Afghan Girl's Story Sparks School-Fund Donations

National Geographic News
April 26, 2002

More than U.S. $220,000 has been given to the National Geographic Society's Afghan Girls Fund since it was created five weeks ago.

"Gifts have flooded in by mail and online from more than 2,400 contributors, and more are arriving every day," said Anne Cowie, the Society's director of development.

The Afghan Girls Fund was established to help provide educational opportunities for young women and girls in Afghanistan.

National Geographic created the fund in honor of Sharbat Gula, the mysterious "Afghan Girl" whose haunting green eyes intrigued the Society's readers for 17 years.

Sharbat's iconic image was shot in 1984 by photographer Steve McCurry in a refugee camp in Pakistan. Over the years her face became famous around the world, although no one knew her name or what had become of her.

A National Geographic team found Sharbat in January 2002 after showing her photograph to residents of the refugee camp where McCurry found her as a child years ago.

Today she is married and has three daughters. She agreed to National Geographic's request that she be photographed again, but she requested that her privacy be respected.

The story of Sharbat and how she was found captivated the hearts and minds of millions of people worldwide five weeks ago. National Geographic has received thousands of letters asking for more information about her. And money has been pouring into the Afghan Girls Fund.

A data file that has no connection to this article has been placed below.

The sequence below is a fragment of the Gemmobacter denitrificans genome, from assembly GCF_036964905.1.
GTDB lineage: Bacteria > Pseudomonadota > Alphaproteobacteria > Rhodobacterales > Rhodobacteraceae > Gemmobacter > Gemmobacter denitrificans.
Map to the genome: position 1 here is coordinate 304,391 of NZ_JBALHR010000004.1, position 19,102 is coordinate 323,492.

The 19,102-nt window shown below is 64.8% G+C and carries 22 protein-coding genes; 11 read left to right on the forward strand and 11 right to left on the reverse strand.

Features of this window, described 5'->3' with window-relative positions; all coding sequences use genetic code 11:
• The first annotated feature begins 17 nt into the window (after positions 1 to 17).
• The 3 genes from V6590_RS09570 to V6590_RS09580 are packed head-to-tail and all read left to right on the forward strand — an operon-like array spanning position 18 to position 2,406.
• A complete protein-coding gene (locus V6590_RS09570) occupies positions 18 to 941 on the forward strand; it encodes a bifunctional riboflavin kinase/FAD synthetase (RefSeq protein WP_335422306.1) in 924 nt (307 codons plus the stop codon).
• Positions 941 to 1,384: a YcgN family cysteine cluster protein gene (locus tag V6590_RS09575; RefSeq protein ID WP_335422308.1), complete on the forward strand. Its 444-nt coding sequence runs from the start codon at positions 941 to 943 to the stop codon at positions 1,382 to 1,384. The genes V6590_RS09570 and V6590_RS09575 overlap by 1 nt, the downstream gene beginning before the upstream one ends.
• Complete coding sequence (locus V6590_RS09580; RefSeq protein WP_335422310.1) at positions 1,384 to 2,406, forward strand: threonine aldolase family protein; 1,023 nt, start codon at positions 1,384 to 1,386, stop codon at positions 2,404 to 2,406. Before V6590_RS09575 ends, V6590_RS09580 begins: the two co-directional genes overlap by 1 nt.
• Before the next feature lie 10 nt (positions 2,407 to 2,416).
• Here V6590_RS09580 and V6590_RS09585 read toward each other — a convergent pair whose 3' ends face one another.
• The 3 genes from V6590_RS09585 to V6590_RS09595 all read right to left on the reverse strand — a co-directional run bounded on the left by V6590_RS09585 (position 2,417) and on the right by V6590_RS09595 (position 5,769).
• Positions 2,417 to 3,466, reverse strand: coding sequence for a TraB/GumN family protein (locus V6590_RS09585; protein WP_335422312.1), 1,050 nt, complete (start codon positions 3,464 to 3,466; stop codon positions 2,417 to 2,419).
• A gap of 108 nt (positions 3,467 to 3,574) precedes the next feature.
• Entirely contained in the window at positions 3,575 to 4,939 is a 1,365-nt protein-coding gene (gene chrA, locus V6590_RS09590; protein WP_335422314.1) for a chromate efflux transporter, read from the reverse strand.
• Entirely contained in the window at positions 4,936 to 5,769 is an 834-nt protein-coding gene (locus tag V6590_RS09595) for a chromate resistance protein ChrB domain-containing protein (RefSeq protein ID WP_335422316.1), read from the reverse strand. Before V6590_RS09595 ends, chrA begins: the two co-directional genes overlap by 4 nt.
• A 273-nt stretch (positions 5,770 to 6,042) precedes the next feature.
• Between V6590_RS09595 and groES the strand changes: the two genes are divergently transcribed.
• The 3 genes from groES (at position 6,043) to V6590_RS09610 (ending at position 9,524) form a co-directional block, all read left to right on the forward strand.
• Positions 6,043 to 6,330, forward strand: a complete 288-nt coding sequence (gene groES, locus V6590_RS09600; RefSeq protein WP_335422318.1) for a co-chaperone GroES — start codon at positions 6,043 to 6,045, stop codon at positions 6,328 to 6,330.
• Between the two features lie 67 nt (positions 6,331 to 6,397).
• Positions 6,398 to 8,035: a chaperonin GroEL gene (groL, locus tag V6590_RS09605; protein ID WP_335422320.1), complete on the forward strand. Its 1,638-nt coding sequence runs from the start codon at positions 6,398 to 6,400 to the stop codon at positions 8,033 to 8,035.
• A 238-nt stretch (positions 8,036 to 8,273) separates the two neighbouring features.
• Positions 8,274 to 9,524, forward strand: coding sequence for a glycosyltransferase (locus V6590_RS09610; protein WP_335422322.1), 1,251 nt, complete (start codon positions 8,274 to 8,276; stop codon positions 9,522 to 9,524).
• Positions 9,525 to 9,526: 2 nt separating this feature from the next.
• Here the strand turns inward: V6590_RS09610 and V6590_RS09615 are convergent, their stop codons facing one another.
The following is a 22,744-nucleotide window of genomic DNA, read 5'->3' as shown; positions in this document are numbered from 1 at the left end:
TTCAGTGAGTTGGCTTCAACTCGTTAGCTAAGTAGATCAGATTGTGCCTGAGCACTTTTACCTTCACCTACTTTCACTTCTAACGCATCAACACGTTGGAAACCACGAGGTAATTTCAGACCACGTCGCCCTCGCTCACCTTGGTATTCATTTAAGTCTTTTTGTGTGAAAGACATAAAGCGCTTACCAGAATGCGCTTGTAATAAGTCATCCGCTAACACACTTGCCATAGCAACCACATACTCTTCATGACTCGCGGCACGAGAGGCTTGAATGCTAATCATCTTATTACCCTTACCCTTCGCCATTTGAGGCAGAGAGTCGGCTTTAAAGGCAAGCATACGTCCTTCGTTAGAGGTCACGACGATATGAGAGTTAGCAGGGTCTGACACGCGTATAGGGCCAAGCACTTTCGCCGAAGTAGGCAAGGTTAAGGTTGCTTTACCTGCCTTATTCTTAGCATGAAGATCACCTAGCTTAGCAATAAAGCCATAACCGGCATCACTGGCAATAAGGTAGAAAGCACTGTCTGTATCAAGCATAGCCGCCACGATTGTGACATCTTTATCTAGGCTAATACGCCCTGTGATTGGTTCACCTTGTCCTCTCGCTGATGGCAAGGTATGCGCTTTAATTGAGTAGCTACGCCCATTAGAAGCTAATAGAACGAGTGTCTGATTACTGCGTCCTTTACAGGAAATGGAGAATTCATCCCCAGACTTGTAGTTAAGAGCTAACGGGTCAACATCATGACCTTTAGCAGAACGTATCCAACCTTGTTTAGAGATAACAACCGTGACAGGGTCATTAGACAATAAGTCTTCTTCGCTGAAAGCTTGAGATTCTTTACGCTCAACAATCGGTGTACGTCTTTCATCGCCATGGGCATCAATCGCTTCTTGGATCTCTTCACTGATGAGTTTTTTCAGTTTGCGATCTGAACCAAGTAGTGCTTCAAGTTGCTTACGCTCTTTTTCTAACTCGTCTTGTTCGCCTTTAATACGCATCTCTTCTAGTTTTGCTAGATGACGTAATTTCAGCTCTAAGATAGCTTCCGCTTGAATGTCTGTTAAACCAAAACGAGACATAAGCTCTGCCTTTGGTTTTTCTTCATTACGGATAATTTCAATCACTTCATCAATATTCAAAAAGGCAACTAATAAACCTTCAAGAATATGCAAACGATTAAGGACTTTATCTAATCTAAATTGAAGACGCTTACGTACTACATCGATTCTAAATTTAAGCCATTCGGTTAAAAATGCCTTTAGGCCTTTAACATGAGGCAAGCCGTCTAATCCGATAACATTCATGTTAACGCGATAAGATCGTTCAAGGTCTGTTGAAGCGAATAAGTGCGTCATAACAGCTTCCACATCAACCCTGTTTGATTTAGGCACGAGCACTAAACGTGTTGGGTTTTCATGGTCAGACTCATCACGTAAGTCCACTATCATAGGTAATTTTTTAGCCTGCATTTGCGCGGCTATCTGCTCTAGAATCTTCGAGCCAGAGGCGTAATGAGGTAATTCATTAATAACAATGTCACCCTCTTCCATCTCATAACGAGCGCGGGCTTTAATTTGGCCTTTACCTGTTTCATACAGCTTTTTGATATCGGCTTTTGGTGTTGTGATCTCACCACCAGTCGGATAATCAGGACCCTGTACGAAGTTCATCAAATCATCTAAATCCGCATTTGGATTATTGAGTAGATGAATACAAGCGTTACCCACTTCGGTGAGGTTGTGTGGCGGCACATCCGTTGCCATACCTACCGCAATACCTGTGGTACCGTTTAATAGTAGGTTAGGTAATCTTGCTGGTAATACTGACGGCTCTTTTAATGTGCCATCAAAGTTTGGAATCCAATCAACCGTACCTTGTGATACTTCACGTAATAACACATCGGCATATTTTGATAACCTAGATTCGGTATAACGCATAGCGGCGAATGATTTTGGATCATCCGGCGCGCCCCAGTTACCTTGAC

Matching of First $100,000

National Geographic has pledged to match the first hundred thousand dollars of contributions from the public. All the money in the fund will be distributed through nonprofit organizations with expertise in working in Afghanistan, said Cowie. "None of the funds will be used to defray any of National Geographic's overhead. The Society is donating the staff time to put this effort together," said Cowie.

"We will be working with The Asia Foundation on this project, a nonprofit with the knowledge, history, and presence on the ground in Afghanistan to assist us in identifying or developing programs that can benefit the young women of that country," Cowie said.

"The Asia Foundation will be spending considerable time, including travel to Afghanistan to do the due diligence and assess the needs and accountability of the specific projects they recommend for our funding," Cowie said. "Their involvement will ensure that only credible organizations meeting our objectives receive grants from the fund."

Many readers asked why National Geographic is supporting education for girls and not boys in Afghanistan. Betty Hudson, National Geographic's senior vice president for communications, said: "While we of course believe in the value of education for boys as well as girls, the young women of Afghanistan have been particularly disadvantaged of late. Under the Taliban, girls were not allowed to receive an education. There's a whole generation of teenagers that has not been offered even the most basic elementary schooling.

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